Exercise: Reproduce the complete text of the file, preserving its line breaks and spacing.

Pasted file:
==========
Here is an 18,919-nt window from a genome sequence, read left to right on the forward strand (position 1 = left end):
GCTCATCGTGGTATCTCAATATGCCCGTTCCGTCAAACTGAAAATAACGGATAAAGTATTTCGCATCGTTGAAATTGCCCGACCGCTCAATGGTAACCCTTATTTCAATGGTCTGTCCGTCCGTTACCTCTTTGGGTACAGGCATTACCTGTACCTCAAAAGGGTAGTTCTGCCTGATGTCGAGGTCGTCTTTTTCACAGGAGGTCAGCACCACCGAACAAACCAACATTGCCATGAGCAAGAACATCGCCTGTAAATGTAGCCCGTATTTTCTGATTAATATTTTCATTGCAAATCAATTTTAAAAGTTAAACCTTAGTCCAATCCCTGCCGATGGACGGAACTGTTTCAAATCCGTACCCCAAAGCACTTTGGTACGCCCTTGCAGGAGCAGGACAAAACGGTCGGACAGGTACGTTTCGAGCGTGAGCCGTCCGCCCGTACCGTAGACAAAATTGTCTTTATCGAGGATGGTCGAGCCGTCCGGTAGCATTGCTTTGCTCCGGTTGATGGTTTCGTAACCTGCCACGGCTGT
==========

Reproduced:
Here is an 18,919-nt window from a genome sequence, read left to right on the forward strand (position 1 = left end):
GCTCATCGTGGTATCTCAATATGCCCGTTCCGTCAAACTGAAAATAACGGATAAAGTATTTCGCATCGTTGAAATTGCCCGACCGCTCAATGGTAACCCTTATTTCAATGGTCTGTCCGTCCGTTACCTCTTTGGGTACAGGCATTACCTGTACCTCAAAAGGGTAGTTCTGCCTGATGTCGAGGTCGTCTTTTTCACAGGAGGTCAGCACCACCGAACAAACCAACATTGCCATGAGCAAGAACATCGCCTGTAAATGTAGCCCGTATTTTCTGATTAATATTTTCATTGCAAATCAATTTTAAAAGTTAAACCTTAGTCCAATCCCTGCCGATGGACGGAACTGTTTCAAATCCGTACCCCAAAGCACTTTGGTACGCCCTTGCAGGAGCAGGACAAAACGGTCGGACAGGTACGTTTCGAGCGTGAGCCGTCCGCCCGTACCGTAGACAAAATTGTCTTTATCGAGGATGGTCGAGCCGTCCGGTAGCATTGCTTTGCTCCGGTTGATGGTTTCGTAACCTGCCACGGCTGT